By NewsDesk @infectiousdiseasenews
The Philippines has been declared polio-free since October 2000. However, the country is currently at high-risk for poliovirus transmission.
For the past years, vaccination coverage for the third dose of the Oral Polio Vaccine (OPV) has fallen below 95%, the target required to ensure population protection against polio; the surveillance on Acute Flaccid Paralysis has been consistently poor; and the practice of open defecation and poor sanitation have been persisting in communities.
Furthermore, the Philippines is at risk for importation of poliovirus from neighboring countries where the virus has recently been found to have recirculated. In response, the Department of Health (DOH) identified priority areas which need to strengthen preventive measures against polio.
“Unless we act quickly in putting our surveillance on alert to detect signs of poliovirus transmission, in strengthening our immunization program, and in improving environmental hygiene and sanitation, we risk losing our polio-free status. Most importantly, we risk the health and future of our children due to a disease which otherwise could have been prevented,” Secretary Francisco Duque III emphasized.
Polio is a fatal and disabling disease caused by poliovirus, which is transmitted when there is poor environmental sanitation and hygiene. Complete vaccination is the best preventive measure against polio. All children under one year old should complete their three doses of OPV and one dose of the Inactivated Polio Vaccine.
DOH has planned measures to enhance polio prevention in Metro Manila. Among these measures are strengthened surveillance of children below 5 years old who developed sudden onset of muscle weakness or paralysis of the upper and lower extremities and a polio immunization campaign for all children under five years old.
DOH also called for all local governments to intensify the implementation of the Zero Open Defecation program and to strengthen the call for environmental sanitation and personal hygiene, such as frequent handwashing. Furthermore, DOH reiterated its advisory that the Manila Bay remains unsafe for swimming.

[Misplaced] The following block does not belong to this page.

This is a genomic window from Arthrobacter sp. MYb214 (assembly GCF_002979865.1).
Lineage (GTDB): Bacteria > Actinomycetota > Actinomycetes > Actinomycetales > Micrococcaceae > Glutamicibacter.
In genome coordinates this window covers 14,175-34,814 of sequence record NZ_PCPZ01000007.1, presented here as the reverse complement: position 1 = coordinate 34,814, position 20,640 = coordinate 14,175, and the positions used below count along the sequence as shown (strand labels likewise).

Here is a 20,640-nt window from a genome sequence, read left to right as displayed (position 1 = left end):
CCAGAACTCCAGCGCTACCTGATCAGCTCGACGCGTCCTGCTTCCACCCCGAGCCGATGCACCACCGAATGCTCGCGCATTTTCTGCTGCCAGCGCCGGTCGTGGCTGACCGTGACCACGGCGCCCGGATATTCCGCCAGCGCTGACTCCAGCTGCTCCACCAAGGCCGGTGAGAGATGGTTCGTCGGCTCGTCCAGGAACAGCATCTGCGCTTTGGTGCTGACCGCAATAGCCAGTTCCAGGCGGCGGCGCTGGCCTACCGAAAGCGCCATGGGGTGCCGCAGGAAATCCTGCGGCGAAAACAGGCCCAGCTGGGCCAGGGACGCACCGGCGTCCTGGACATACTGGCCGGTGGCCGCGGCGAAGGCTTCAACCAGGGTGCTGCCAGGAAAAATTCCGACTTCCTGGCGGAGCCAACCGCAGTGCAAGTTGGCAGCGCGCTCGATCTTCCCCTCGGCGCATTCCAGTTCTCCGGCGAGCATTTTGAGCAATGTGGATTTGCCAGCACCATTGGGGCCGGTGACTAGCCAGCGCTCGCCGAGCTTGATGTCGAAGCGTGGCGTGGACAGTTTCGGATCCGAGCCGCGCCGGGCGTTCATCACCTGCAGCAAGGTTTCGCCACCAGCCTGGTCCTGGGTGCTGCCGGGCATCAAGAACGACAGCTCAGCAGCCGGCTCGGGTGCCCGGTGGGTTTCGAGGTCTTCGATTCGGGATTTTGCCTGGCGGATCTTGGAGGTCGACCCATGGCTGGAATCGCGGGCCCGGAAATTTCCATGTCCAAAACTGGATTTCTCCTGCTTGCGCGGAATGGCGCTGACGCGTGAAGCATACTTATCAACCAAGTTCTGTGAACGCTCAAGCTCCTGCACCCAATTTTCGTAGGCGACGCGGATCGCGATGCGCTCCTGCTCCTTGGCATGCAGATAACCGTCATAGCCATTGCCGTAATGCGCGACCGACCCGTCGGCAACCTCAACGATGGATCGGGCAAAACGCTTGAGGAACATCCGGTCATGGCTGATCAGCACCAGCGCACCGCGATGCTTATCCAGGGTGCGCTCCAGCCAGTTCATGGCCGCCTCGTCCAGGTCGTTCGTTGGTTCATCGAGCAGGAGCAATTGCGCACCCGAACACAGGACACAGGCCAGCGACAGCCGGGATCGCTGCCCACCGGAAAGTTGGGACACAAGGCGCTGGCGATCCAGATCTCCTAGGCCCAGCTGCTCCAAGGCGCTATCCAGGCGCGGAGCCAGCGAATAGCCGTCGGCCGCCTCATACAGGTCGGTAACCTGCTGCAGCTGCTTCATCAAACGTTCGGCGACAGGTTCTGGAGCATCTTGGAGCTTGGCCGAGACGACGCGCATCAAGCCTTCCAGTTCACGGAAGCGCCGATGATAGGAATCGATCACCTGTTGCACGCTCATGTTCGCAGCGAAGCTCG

The synchronized polio immunization is expected to start in the City of Manila by mid- August 2019. After that, the immunization activity will expand to the entire National Capital Region and eventually to other priority regions.
The Department of Health (DOH) together with the World Health Organization (WHO), United States Agency for International Development (USAID) and Global Fund formally recognized their commitment to completely eliminate tuberculosis (TB) by signing a joint pledge of support in a bid to take the Philippines off the list of countries with the highest TB burden in the world.
“For years, many Filipinos have suffered from TB. We all need to accelerate our efforts to end TB in the Philippines,” said Health Secretary Francisco Duque III, speaking at the DOH-led National Coordinating Committee on TB.
According to a 2017 global report, approximately 581,000 Filipinos were diagnosed with active TB disease and 27,000 Filipinos were reported to have died of TB.
“TB is curable, and together we can prevent thousands of preventable deaths from TB.” Secretary Duque spoke about the government’s commitment to find and treat 2.5 million TB patients by 2022, a target that was pledged at the 2018 UN High Level General Assembly in New York City. He also mentioned that DOH shall be accountable and continue to work with its partners to make health systems more responsive to patient needs.
To highlight their shared commitment and responsibility, leaders of DOH, USAID, WHO and the Global Fund signed the joint pledge of support to implement a “business not-as-usual” approach to accelerate TB response. Development partners will continue to provide strategic packages of technical assistance, supplies, and human resources to fast track TB programming in the country. The U.S. government is also investing over 3 billion pesos in projects that support the National Tuberculosis Control Program.
“Today, USAID is reaffirming our commitment to strengthen the capacity of the Department of Health to accelerate, scale up and sustain the TB response,” said USAID Acting Mission Director Patrick Wesner.
The DOH’s Epidemiology Bureau revealed that the 14,321 new dengue cases were reported from July 28 to August 3. Within this period, 46 deaths were reported.
The 188,562 cumulative cases reported from January 1 to August 3 this year was also higher than the 93,149 cases dengue cases recorded in the same period last year.